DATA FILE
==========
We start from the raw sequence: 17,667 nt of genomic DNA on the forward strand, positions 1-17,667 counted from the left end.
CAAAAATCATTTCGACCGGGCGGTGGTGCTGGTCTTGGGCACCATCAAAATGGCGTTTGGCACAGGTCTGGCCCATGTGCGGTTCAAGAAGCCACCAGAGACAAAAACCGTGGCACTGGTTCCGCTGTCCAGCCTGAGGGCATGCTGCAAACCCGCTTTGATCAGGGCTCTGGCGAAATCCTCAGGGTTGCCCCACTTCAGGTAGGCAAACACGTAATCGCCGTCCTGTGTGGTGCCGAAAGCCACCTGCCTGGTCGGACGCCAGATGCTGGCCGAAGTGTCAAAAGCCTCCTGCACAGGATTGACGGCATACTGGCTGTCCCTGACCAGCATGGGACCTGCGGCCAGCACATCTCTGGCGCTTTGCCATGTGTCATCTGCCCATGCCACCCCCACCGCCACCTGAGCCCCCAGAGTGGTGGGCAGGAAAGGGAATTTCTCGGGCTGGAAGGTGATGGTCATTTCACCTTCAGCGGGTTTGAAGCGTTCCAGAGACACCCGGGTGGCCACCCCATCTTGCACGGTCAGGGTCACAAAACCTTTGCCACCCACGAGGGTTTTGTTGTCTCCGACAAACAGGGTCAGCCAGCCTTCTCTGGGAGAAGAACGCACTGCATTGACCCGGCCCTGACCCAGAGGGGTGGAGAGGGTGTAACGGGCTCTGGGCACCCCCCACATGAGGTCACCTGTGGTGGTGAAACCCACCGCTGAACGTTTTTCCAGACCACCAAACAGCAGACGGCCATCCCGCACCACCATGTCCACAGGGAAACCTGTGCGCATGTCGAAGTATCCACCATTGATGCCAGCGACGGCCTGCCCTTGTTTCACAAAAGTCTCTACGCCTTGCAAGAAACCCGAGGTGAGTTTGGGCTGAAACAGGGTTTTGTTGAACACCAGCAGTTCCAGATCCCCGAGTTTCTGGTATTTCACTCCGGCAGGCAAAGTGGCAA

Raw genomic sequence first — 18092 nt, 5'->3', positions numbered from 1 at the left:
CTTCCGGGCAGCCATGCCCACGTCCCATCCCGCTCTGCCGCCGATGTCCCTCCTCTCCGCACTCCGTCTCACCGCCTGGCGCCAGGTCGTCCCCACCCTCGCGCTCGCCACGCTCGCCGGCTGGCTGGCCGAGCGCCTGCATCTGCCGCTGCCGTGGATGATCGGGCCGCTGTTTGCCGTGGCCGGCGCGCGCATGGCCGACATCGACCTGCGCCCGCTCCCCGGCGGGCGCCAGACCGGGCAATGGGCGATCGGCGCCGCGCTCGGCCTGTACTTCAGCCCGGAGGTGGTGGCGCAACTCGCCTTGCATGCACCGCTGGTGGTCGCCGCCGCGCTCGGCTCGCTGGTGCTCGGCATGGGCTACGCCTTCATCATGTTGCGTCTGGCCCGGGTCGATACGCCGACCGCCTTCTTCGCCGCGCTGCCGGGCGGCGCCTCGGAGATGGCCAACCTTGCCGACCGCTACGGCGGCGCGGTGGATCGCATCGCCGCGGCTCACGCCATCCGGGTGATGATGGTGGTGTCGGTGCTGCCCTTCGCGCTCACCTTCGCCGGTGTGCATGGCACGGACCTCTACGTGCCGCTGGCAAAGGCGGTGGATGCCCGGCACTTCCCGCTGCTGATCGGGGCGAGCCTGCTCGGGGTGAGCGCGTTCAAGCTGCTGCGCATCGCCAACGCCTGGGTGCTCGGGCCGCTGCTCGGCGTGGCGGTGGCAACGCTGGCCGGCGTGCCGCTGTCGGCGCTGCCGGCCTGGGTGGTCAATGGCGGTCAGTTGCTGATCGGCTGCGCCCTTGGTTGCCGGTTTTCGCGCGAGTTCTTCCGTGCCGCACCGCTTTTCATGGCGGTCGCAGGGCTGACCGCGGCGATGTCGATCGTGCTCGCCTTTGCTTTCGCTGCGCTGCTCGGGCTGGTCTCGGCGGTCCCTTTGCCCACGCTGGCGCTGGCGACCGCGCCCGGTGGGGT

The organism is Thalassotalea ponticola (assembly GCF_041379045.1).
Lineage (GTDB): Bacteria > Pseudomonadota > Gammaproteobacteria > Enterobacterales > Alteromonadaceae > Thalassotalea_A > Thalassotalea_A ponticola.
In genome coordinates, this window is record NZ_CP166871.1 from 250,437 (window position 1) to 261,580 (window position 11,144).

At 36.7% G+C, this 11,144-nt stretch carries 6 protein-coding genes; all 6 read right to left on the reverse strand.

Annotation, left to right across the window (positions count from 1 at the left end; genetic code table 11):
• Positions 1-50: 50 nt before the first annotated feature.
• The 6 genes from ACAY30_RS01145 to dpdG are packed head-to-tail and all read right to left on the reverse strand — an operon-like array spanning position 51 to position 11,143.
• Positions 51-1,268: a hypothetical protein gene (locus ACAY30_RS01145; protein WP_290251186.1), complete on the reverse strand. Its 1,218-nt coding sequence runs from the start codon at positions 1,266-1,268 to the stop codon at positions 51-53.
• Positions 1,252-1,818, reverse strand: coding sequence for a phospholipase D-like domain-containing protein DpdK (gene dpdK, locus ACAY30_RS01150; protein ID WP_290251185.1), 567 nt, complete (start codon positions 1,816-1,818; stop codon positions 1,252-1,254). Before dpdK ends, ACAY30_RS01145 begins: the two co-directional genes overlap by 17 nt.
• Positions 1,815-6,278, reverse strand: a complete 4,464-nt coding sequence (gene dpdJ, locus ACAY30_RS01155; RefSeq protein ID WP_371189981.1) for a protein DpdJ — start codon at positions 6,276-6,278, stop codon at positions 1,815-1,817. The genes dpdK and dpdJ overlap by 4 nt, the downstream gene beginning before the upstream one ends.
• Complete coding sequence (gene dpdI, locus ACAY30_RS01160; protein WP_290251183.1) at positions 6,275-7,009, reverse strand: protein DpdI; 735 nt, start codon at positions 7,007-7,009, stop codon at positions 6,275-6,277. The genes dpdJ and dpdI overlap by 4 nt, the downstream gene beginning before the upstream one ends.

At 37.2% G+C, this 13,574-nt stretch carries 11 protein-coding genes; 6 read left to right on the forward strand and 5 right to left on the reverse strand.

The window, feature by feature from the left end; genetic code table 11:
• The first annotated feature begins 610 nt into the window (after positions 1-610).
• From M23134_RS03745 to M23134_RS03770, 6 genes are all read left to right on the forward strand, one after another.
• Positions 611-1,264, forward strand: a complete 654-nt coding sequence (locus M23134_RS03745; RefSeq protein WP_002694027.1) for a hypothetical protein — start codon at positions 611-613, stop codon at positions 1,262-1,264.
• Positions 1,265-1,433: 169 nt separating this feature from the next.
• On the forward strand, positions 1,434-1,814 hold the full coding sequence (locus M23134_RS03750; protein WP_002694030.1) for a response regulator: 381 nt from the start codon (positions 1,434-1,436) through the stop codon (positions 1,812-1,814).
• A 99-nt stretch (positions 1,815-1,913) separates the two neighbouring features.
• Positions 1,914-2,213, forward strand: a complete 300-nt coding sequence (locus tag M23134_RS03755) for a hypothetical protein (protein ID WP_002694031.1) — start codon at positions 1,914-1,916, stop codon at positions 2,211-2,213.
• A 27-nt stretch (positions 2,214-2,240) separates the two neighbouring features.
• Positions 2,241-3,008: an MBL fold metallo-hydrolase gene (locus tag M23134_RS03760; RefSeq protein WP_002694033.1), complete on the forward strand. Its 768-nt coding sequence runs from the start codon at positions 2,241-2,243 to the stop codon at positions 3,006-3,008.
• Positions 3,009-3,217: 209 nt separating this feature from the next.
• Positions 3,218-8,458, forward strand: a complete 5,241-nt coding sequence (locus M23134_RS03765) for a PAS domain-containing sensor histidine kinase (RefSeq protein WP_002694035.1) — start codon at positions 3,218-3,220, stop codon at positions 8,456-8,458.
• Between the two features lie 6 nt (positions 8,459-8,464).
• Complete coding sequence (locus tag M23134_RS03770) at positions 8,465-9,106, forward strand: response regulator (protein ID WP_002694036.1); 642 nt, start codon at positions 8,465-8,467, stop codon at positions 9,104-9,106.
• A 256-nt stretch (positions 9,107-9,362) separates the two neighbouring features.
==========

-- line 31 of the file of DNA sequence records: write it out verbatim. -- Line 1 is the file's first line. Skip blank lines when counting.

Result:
• A 256-nt stretch (positions 9,107-9,362) separates the two neighbouring features.